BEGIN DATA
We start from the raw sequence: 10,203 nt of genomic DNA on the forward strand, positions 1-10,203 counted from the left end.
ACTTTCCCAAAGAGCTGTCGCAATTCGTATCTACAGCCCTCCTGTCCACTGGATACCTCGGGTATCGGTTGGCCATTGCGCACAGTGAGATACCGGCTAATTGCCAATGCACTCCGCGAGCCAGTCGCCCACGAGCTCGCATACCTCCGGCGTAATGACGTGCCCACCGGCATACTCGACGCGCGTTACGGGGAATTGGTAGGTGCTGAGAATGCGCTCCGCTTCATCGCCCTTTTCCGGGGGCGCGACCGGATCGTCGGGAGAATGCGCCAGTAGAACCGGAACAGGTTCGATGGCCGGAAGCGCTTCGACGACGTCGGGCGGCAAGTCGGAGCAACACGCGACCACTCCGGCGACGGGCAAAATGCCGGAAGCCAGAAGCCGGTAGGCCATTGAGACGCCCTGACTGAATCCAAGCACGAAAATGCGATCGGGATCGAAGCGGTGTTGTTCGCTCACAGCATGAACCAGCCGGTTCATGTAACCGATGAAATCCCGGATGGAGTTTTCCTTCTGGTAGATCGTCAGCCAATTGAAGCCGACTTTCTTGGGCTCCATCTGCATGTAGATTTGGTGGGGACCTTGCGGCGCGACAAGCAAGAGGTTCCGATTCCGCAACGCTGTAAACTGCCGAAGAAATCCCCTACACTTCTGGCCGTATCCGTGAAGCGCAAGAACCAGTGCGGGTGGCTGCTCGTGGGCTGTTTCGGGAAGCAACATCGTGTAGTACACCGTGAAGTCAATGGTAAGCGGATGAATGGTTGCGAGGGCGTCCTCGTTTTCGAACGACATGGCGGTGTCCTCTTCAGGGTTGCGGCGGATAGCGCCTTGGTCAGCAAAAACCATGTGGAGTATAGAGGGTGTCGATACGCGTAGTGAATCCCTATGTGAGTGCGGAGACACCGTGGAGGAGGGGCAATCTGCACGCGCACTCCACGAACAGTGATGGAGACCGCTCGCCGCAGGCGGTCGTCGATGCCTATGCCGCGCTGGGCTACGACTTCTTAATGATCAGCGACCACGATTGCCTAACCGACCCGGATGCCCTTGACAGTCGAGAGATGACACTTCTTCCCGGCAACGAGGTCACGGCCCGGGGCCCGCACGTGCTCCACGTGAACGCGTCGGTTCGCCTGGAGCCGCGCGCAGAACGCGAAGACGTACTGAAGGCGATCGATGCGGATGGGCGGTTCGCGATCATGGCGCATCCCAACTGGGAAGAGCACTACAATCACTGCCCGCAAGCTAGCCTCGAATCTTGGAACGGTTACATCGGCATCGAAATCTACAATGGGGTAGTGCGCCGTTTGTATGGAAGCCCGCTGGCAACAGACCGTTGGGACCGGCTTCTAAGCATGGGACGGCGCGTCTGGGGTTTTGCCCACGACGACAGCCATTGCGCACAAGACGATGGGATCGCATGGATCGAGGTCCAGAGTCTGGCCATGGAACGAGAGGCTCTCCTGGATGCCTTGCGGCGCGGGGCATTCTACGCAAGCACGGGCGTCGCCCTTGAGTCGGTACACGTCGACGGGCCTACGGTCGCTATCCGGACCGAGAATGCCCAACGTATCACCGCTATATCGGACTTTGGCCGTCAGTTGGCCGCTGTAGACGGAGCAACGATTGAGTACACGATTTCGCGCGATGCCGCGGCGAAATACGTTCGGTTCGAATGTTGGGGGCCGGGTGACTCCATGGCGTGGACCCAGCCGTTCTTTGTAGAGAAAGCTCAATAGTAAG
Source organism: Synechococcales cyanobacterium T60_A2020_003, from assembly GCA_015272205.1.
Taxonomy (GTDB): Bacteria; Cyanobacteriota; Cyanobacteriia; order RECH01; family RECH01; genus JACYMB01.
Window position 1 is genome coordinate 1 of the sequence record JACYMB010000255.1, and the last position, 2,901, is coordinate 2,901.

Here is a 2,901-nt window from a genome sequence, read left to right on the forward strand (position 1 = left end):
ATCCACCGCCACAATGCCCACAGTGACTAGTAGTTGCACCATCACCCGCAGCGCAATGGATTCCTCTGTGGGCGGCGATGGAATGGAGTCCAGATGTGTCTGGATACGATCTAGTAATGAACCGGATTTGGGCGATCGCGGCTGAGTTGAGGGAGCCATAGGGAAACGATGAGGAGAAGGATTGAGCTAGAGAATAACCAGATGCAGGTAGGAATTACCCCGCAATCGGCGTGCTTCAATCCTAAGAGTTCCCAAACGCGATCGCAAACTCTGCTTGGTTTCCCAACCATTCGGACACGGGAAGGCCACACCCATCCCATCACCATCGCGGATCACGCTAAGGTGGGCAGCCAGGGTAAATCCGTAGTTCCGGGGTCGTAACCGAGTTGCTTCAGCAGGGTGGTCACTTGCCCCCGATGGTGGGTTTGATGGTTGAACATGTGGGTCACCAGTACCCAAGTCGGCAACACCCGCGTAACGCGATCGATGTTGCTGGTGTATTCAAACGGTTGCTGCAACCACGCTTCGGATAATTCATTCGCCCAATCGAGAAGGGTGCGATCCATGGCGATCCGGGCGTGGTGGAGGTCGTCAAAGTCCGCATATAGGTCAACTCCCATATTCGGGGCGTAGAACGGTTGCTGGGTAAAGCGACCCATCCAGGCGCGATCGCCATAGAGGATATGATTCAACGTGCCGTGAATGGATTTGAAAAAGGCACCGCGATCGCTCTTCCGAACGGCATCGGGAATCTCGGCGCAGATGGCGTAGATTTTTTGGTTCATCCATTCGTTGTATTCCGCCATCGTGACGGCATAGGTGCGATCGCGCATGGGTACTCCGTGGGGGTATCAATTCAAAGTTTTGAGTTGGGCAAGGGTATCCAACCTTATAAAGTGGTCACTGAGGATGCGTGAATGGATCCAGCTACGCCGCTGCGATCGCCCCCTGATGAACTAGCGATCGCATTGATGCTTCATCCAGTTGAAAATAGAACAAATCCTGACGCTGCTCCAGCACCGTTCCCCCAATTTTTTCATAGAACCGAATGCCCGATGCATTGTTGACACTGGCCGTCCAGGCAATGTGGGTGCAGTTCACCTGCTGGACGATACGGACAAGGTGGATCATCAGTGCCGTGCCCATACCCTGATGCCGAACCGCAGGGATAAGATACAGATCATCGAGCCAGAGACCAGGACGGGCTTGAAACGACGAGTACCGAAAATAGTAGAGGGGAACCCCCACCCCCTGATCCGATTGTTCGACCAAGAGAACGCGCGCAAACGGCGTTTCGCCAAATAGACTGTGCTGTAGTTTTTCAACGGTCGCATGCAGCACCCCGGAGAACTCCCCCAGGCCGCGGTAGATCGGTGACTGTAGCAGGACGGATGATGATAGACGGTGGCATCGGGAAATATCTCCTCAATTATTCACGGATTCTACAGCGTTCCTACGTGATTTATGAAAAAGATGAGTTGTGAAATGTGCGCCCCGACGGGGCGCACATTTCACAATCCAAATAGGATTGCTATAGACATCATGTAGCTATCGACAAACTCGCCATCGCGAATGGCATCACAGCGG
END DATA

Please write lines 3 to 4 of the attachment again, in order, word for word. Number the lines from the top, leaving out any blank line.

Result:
Source organism: Synechococcales cyanobacterium T60_A2020_003, from assembly GCA_015272205.1.
Taxonomy (GTDB): Bacteria; Cyanobacteriota; Cyanobacteriia; order RECH01; family RECH01; genus JACYMB01.